” ‘I know a Graceling when I see one.’ He jabbed with his sword, and she rolled out of the way. ‘Let me see the colors of your eyes, boy. I’ll cut them out. Don’t think I won’t.’
It gave her some pleasure to know him on the head with the hilt of her knife. [...] They would all say, when they woke to their headaches and their shame, that the culprit had been a Graceling boy, Graced with fighting, acting alone. They would assume she was a boy, because in her plain trousers and hood she looked like one, and because when people were attacked it never occurred to anyone that it might have been a girl. [...]
No one would think of her. Whatever the Graceling Lady Katsa might be, she was not a criminal who lurked around dark courtyards at midnight, disguised.”
In Katsa’s world, some people are born Graced, or with a very extreme skill. They are also born with two different colored eyes, marking them as different for everyone to see. Katsa is Graced with killing, a Grace that she despises because she is used as a weapon by her uncle King Randa of the Middluns. On a secret mission, she meets Po, prince of Lienid, and another Graceling who is Graced with fighting. They form a friendship and eventually are thrown into a dangerous journey together, where they both find out that their Graces and the kingdoms of their land are not what they seem.
There are many, many things about Graceling that need to be applauded. First, it’s a great story. It is an adventure story, a love story, a friendship story, a fantasy story and so much more. You cannot pin it down into one genre or another.
Second: Katsa is one of the best female characters I have encountered recently. She’s strong, wholly independent, and flawed. She doesn’t let her affection for a boy completely change who she is; in fact, it only fortifies her beliefs that she will never get married. She never once backs down on this belief, even when everyone thinks she is crazy. The relationship in the novel is one of mutual respect. Even with all that being true about Katsa, however, she still doubts herself sometimes. I think that is just as important as creating a strong female character, because there is not a person out there who has not doubted themselves at some point. Katsa is extremely realistic and a perfect role model (even with all the killing).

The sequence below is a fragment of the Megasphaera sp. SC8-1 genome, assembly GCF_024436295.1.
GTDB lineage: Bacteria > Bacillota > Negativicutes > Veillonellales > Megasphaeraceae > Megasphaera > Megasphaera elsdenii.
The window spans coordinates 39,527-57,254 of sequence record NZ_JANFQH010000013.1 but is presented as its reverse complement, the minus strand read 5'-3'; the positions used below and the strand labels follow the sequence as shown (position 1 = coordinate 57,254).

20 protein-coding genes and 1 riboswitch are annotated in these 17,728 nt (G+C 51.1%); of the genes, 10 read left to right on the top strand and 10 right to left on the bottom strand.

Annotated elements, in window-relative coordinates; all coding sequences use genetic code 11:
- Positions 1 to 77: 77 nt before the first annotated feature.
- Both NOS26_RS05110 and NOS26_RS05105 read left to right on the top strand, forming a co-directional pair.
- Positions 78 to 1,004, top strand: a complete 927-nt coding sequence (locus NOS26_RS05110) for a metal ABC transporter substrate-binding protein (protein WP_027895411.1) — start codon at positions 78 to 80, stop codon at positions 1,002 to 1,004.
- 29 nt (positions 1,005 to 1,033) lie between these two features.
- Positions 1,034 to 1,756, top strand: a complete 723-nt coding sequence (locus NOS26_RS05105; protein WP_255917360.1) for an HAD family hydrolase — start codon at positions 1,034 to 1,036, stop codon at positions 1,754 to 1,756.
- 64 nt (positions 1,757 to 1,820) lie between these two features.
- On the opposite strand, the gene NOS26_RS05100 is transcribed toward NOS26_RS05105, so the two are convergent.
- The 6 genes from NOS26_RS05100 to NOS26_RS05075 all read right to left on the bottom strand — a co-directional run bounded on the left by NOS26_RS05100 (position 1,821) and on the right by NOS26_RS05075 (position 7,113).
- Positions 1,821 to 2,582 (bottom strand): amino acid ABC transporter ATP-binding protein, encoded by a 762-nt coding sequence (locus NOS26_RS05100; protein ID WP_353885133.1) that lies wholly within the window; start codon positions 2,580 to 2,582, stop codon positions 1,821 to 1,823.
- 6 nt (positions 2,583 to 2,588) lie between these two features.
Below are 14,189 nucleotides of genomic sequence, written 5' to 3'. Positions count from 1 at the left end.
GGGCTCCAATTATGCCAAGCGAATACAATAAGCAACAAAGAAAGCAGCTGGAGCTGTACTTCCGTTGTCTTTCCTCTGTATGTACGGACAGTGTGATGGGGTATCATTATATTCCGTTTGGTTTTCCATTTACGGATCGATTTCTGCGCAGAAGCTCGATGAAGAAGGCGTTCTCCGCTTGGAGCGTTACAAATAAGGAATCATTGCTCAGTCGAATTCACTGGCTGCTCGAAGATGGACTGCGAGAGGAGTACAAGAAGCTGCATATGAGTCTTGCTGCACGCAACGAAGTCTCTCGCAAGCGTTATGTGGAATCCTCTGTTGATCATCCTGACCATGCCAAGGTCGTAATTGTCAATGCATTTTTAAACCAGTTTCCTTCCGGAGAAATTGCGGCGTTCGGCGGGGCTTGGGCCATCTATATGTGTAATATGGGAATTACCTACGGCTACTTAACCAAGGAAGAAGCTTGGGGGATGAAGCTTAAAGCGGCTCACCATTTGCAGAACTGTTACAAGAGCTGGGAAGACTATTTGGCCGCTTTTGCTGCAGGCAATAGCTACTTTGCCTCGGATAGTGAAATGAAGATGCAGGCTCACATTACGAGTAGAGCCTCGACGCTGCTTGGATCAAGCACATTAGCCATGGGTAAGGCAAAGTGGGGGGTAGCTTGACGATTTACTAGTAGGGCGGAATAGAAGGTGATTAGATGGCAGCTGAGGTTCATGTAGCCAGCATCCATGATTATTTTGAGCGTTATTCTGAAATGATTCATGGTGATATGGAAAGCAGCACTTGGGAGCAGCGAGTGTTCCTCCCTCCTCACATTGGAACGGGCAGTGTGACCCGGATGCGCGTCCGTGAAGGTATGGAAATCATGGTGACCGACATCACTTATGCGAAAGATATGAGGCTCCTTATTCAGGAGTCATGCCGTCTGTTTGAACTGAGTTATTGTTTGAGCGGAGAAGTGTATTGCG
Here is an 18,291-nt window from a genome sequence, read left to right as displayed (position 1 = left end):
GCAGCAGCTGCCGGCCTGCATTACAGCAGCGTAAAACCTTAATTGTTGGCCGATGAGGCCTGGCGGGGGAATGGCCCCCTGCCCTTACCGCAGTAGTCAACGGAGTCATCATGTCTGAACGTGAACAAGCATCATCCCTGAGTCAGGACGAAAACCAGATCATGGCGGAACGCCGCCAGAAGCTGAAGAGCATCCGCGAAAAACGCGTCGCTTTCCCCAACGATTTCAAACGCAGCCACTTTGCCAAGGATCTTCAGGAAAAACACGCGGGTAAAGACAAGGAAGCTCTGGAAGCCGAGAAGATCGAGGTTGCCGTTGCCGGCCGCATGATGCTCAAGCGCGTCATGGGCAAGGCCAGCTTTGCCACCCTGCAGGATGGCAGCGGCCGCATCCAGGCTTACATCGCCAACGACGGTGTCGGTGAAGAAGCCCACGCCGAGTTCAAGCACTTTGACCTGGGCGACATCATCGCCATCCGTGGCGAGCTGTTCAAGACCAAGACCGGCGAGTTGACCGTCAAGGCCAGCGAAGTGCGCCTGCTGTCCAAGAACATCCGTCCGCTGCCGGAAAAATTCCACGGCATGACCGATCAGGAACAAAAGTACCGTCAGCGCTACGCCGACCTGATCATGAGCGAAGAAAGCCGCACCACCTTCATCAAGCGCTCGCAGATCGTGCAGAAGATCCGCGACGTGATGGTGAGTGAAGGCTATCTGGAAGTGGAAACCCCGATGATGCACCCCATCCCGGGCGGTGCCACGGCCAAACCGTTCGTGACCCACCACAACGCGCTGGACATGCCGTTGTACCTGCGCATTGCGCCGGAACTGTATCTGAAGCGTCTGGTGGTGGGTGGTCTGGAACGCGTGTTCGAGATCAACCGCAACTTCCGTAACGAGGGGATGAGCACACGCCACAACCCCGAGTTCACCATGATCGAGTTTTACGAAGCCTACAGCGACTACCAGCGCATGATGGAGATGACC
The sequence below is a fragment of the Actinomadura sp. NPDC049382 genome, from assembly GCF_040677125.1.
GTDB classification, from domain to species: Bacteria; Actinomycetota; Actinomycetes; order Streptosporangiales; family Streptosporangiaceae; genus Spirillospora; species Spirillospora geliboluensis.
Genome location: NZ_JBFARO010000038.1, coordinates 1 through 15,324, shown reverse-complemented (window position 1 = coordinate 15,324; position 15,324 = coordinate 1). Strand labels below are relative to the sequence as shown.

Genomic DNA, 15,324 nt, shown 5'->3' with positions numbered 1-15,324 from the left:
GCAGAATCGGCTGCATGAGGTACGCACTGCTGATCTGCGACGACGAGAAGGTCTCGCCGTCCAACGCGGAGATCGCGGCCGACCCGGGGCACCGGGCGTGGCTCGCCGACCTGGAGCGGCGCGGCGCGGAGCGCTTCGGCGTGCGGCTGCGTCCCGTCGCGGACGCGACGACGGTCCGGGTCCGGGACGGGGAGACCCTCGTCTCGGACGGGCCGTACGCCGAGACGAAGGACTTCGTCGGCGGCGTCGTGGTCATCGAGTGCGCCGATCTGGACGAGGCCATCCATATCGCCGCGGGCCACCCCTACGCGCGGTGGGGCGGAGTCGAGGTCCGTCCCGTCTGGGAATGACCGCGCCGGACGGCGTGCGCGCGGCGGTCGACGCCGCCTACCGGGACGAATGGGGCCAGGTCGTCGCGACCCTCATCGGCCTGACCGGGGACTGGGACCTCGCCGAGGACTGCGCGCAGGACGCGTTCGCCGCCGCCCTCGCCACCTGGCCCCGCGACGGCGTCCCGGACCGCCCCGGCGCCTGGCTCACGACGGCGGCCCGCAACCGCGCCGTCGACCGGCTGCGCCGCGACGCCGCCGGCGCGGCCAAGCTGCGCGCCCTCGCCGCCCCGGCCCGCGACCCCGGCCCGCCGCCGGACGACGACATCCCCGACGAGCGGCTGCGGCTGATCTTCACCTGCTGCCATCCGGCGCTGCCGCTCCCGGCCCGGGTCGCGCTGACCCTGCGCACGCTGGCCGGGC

Third: It does not shy away from violence. At times this novel is violent, but it never felt out of place or gratuitous. It was completely necessary for the story and a clear distinction was made between the violence that is enacted out of hatred or greed and that that is necessary for survival. Actually there are a lot of parallels between this novel and the non-fiction One Day the Soldiers Came. Real children are used as weapons in war, and I think it’s entirely relevant that that becomes a theme in fiction.
Fourth: There is sex! I loved loved loved that this novel did not equate sex with something negative. In Graceling it is a beautiful thing shared between two people who are in love, but not married. They are wholly committed to each other, but do not need societal labels to tell them that it is okay. I applaud Kristin Cashore for taking that risk and handling it beautifully.
Fifth: Raffin and Bann! You know it’s true, and while I wish it was explicitly said instead of just hinting at their forbidden relationship, because they are both men, I still give Cashore big props for hinting.
I am now going to bestow the highest honor I can possibly bestow on a YA fantasy novel: If I were 5 years younger, I would write endless fanfiction about this.
96% – Well-crafted and meaningful, a fully engaging fantasy novel. Highly recommended.